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New Paper on Modal Fictionalism and the Ontological Argument

Ted Parent offers a powerful critique of the modal ontological argument in his paper, "The Modal Ontological Argument Meets Modal Fictionalism", Analytic Philosophy (forthcoming). Here is the abstract:
This paper attacks the modal ontological argument, as advocated by Plantinga among others. Whereas other criticisms in the literature reject one of its premises, the present line is that the argument is invalid. This becomes apparent once we run the argument assuming fictionalism about possible worlds. Broadly speaking, the problem is that if one defines “x” as something that exists, it does not follow that there is anything satisfying the definition. Yet unlike non-modal ontological arguments, the modal argument commits this “existential fallacy” not in relation to the definition of ‘God’. Rather, it occurs in relation to the modal facts quantified over within a Kripkean modal logic. In brief, we can describe the modal facts by whichever logic we prefer—yet it does not follow that there are genuine modal facts, as opposed to mere facts-according-to-the-fiction. A broader consequence of the discussion is that the existential fallacy is an issue for many projects in “armchair metaphysics.”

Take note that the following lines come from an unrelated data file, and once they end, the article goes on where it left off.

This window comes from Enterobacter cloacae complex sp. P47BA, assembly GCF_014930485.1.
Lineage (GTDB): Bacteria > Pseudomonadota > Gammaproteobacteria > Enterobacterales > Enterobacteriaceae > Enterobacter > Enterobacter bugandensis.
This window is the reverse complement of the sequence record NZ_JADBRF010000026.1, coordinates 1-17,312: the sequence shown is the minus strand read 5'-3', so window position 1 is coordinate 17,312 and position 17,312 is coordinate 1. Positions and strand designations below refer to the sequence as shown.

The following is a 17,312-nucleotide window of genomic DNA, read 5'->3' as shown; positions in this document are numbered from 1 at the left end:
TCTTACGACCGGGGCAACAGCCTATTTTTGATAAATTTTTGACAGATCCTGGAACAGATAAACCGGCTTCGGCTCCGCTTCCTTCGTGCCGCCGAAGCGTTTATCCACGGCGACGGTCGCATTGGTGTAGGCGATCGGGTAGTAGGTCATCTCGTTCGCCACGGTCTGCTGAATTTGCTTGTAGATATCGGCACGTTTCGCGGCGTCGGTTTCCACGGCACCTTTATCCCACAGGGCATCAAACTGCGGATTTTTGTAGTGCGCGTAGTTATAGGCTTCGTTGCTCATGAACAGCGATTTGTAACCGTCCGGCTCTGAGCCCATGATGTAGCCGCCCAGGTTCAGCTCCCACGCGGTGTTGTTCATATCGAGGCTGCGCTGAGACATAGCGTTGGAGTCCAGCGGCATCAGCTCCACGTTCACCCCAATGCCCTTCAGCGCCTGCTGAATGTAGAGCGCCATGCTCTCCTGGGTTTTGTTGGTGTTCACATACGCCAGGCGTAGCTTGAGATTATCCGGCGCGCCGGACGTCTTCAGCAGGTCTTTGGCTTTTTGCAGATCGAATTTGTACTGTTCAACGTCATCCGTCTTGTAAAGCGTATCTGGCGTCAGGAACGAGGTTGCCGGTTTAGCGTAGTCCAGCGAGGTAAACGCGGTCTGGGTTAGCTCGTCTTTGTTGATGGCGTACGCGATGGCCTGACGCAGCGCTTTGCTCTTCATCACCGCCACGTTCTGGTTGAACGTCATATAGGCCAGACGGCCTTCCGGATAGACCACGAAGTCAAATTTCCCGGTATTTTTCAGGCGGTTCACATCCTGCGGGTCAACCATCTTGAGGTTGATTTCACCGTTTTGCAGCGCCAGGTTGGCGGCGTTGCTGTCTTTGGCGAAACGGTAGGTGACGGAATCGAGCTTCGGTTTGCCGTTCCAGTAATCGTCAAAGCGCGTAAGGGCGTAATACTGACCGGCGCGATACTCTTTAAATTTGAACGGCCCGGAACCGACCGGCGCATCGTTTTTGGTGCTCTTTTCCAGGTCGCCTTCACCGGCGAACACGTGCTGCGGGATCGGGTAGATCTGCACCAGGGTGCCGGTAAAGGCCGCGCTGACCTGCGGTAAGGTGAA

The penultimate draft can be found here.

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Notes on Mackie's "Evil and Omnipotence"

0. Introduction
0.1 Mackie argues that the problem of evil proves that either no god exists, or at least that the god of Orthodox Judaism, Christianity, and Islam, does not exist. His argument is roughly the same version of the problem of evil that we’ve been considering.
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0.4 After his brief discussion of his version of the problem of evil, he considers most of the main responses to the problem of evil, and concludes that none of them work.

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1.1 Response: Good can’t exist without evil; evil is a necessary counterpart to good.
1.2 Mackie’s reply:
1.2.1 this see…